Campaigns and Informational Approaches to Increase Physical Activity: Stand-Alone Mass Media Campaigns
Stand-alone mass media campaigns are interventions that rely on mass media channels to deliver messages about physical activity to large and relatively undifferentiated audiences. These campaigns are designed to:
- Increase awareness and/or knowledge of the benefits of physical activity
- Influence attitudes and beliefs about physical activity
- Change physical activity behaviors within defined populations
Messages are transmitted using channels such as newspapers, brochures, manuals, radio, television, billboards, and websites either singly or in combination.
Stand-alone mass media campaigns are distinct from mass media employed as part of broader multicomponent interventions (e.g., broader community-wide campaigns) that also may incorporate individually oriented health behavior change programs and activities, social support networks, and environmental and/or policy changes.
Summary of Task Force Recommendations & Findings
The Community Preventive Services Task Force concludes there is insufficient evidence to determine the effectiveness of stand-alone mass media campaigns to increase physical activity at the population level.
Sixteen eligible studies that evaluated stand-alone mass media campaigns of varied intensity and duration (i.e., 1 week to 5 years), targeting varied populations, using diverse control and comparison conditions and diverse physical activity outcome measures, found modest and inconsistent effects.
Results from the Systematic Reviews
The Task Force finding is based on evidence from a Community Guide systematic review published in 2002 (Kahn et al., search period 1980-2000) combined with more recent evidence (search period 2000-2009). The Task Force finding of insufficient evidence to determine effectiveness of this intervention remains unchanged.
Sixteen studies qualified for the review (three from the previous review and thirteen from the more recent search). Study duration ranged from 1 week to 4 years.
- Proportion of people who reported being physically active (as defined within each study):
- Median absolute increase of 3.4 percentage points (Interquartile interval [IQI]: -0.6 to +5.7 percentage points; 10 studies)
- Median relative increase of 6.7% (IQI: -1.6% to +14.1%; 10 studies)
- In three studies, people reported spending more time engaging in physical activity: median relative increase of 4.4% (range of 3.1% to 18.2%).
- Three additional studies found people reported being more active as a result of a campaign, though increases were modest.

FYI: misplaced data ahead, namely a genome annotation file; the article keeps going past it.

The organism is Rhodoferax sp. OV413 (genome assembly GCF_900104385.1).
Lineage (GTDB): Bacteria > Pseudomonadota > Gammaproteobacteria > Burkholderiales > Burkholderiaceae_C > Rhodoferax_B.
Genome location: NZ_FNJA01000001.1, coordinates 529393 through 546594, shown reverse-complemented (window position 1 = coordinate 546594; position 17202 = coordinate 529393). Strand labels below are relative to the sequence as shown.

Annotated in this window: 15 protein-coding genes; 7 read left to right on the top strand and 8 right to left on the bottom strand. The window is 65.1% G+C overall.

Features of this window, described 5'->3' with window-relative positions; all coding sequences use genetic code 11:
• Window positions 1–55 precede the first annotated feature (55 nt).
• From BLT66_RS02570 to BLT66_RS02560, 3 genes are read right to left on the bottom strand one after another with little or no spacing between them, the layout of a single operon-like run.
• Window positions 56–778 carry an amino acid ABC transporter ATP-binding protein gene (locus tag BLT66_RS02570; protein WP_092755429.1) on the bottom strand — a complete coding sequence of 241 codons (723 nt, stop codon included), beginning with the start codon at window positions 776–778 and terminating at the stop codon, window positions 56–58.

The review findings are based on a systematic review of all available studies, conducted on behalf of the Task Force by a team of specialists in systematic review methods, and in research, practice and policy related to promoting physical activity.
An economic review of this intervention was not conducted because the Task Force found insufficient evidence to determine its effectiveness.
- Summary evidence table [PDF - 114 KB]
Brown DR, Soares J, Epping JM, Lankford TJ, Wallace JS, Hopkins D, Ramsey Buchanan L, Orleans CT, Community Preventive Services Task Force. Stand-alone mass media campaigns to increase physical activity. A Community Guide updated review. [PDF - 211 KB] Am J Prev Med 2012;43(5):551–61.
Community Preventive Services Task Force. Stand-alone mass media campaigns to increase physical activity. Updated findings from the Community Preventive Services Task Force. [PDF - 60 KB] Am J Prev Med 2012;43(5):562–4.
More Community Guide publications about Promoting Physical Activity.
Kahn EB, Ramsey LT, Brownson R, et al. The effectiveness of interventions to increase physical activity: a systematic review. [PDF - 3.14MB] Am J Prev Med 2002;22(4S):73-107.
The findings and conclusions on this page are those of the Community Preventive Services Task Force and do not necessarily represent those of CDC.
The content of publications of the Guide to Community Preventive Services is in the public domain. Citation as to source, however, is appreciated. Sample citation: Guide to Community Preventive Services. Campaigns and informational approaches to increase physical activity: stand-alone mass media campaigns. www.thecommunityguide.org/pa/campaigns/massmedia.html. Last updated: MM/DD/YYYY.
Review completed: March 2010
- Page last reviewed: September 6, 2012
- Page last updated: September 6, 2012
- Content source: The Guide to Community Preventive Services